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41.3.2.1.3 The automatic engine shutdown sensor shall cause the automatic safety shutoff valve to close in the event the engine is shutdown. 41.3.2.2 Automatic valves and automatic safety shutoff valves (ASSV) 41.3.2.2.1 All gas to the engine shall pass through at least one automatic valve and one automatic safety shutoff valve. The valves shall be in series and may be in a single control body. 41.3.2.2.2 Automatic safety shutoff valve (ASSV): a) Shall close upon shutdown or failure conditions, to automatically stop the ow of gas to the engine within one second. The valve closes upon command from the automatic engine shutdown sensor. b) Shall be of the type that fails closed. 41.3.2.2.3 Automatic valve: a) The automatic valve shall: i) Operate each time there is a call for fuel. ii) Completely stop the ow of gas within 1 second of the engine shutting down for any reason. iii) Be of the type that fails closed. b) A zero governor regulator or an auxiliary valve may serve as the automatic valve. 41.3.2.2.4 Automatic valves and automatic safety shutoff valves shall comply with the applicable requirements in the Standard for Automatic Valves for Gas Appliances, ANSI Z21.21, including the following: a) Normally closed electrically operated automatic safety shutoff valves shall close upon zero current ow. b) Normally closed gas operated automatic safety shutoff valves shall close upon pressure failure to the valve operator. Copyright 2013 Underwriters Laboratories Inc.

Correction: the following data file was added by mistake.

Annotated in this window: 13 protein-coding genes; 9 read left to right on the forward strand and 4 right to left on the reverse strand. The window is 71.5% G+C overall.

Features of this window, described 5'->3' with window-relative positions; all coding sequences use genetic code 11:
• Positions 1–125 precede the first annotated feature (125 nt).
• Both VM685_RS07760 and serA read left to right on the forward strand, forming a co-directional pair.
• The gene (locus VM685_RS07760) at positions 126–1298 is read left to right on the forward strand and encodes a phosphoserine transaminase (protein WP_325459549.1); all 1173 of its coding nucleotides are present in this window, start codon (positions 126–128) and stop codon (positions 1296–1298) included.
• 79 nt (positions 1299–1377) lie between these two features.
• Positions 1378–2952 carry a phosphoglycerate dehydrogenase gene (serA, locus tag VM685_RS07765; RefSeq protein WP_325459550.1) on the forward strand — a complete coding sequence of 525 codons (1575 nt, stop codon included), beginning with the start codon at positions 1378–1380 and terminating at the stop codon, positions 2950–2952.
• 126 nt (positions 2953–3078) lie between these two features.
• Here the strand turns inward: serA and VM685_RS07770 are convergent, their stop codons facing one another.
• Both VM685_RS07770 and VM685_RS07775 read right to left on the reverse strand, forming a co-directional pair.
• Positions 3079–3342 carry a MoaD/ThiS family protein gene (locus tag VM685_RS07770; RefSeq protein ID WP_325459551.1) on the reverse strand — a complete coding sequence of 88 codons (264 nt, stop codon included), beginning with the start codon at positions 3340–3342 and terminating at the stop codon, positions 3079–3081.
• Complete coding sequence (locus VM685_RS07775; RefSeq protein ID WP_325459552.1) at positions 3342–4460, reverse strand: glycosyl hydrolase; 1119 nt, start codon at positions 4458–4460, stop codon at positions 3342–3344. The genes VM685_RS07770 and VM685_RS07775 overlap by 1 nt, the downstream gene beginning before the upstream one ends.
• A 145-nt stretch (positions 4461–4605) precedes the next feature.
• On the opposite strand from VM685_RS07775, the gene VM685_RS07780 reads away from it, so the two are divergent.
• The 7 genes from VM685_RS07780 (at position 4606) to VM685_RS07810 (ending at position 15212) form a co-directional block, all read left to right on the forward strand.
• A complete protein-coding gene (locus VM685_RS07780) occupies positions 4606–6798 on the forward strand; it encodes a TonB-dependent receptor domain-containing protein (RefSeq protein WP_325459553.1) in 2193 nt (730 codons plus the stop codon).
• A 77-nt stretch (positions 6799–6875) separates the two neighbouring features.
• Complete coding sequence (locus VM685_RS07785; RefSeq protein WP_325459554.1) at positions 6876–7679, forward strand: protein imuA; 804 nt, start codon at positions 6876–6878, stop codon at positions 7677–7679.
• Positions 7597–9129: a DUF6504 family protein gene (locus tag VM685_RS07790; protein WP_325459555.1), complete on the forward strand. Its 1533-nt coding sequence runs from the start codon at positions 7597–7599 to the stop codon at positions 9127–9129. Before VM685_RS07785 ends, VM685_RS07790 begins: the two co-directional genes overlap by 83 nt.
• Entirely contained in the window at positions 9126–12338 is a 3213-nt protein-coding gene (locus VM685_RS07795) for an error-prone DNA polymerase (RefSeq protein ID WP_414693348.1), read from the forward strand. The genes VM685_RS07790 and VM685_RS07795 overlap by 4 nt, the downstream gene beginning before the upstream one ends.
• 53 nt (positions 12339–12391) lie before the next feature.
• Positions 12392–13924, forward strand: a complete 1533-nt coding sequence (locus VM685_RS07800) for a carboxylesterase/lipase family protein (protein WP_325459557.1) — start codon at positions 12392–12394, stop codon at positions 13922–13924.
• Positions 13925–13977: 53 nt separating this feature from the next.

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JULY 31, 2013